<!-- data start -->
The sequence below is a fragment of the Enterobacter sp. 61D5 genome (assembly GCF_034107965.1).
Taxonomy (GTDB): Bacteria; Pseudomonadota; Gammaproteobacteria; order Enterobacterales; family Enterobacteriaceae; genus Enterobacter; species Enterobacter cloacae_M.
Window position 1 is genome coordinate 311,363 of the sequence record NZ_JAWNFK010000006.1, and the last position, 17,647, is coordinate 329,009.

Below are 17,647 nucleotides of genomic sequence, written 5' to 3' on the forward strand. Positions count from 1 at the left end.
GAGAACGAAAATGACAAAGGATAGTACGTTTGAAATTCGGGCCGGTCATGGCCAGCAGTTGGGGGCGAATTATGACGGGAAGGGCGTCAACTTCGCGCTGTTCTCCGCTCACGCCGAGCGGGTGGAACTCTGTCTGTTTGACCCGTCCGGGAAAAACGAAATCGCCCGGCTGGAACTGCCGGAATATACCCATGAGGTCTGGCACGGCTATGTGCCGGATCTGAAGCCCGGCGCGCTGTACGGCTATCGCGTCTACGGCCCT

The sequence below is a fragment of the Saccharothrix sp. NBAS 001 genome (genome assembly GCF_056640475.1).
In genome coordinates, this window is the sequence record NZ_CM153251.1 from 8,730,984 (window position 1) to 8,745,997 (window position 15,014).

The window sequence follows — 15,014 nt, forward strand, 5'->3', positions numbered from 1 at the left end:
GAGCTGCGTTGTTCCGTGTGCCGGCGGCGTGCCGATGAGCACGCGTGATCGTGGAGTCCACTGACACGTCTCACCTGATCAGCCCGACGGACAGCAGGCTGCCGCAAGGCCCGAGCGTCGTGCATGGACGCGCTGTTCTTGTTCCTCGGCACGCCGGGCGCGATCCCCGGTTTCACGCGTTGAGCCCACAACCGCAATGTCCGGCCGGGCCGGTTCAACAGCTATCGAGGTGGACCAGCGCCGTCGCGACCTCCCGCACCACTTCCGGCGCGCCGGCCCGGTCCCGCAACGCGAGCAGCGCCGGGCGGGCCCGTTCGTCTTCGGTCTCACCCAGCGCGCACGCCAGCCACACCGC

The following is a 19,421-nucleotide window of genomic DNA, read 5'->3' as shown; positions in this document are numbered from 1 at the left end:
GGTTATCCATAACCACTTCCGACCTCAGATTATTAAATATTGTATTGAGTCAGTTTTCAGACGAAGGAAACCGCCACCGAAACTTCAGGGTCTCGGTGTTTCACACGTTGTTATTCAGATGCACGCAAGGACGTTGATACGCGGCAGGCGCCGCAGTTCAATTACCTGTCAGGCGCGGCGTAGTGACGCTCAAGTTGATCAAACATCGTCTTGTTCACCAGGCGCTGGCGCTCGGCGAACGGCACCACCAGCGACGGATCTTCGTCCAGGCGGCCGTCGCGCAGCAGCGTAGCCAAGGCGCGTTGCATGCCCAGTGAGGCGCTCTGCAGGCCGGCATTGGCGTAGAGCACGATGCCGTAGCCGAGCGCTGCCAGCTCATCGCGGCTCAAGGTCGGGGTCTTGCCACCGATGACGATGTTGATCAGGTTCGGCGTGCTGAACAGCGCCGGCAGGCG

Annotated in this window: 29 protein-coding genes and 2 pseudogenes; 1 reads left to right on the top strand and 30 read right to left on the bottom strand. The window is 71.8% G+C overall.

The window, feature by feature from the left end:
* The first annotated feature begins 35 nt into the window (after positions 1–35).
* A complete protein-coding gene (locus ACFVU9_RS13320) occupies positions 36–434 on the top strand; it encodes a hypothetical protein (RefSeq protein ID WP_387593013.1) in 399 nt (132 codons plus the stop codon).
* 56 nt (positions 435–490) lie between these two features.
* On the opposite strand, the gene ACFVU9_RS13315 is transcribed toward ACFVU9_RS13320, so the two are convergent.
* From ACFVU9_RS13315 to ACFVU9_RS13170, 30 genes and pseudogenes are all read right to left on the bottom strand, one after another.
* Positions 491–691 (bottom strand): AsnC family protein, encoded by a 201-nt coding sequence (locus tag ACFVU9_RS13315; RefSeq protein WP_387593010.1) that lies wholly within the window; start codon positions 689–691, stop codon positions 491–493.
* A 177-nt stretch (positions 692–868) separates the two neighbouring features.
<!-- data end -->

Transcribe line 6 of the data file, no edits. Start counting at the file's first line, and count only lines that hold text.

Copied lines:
The sequence below is a fragment of the Saccharothrix sp. NBAS 001 genome (genome assembly GCF_056640475.1).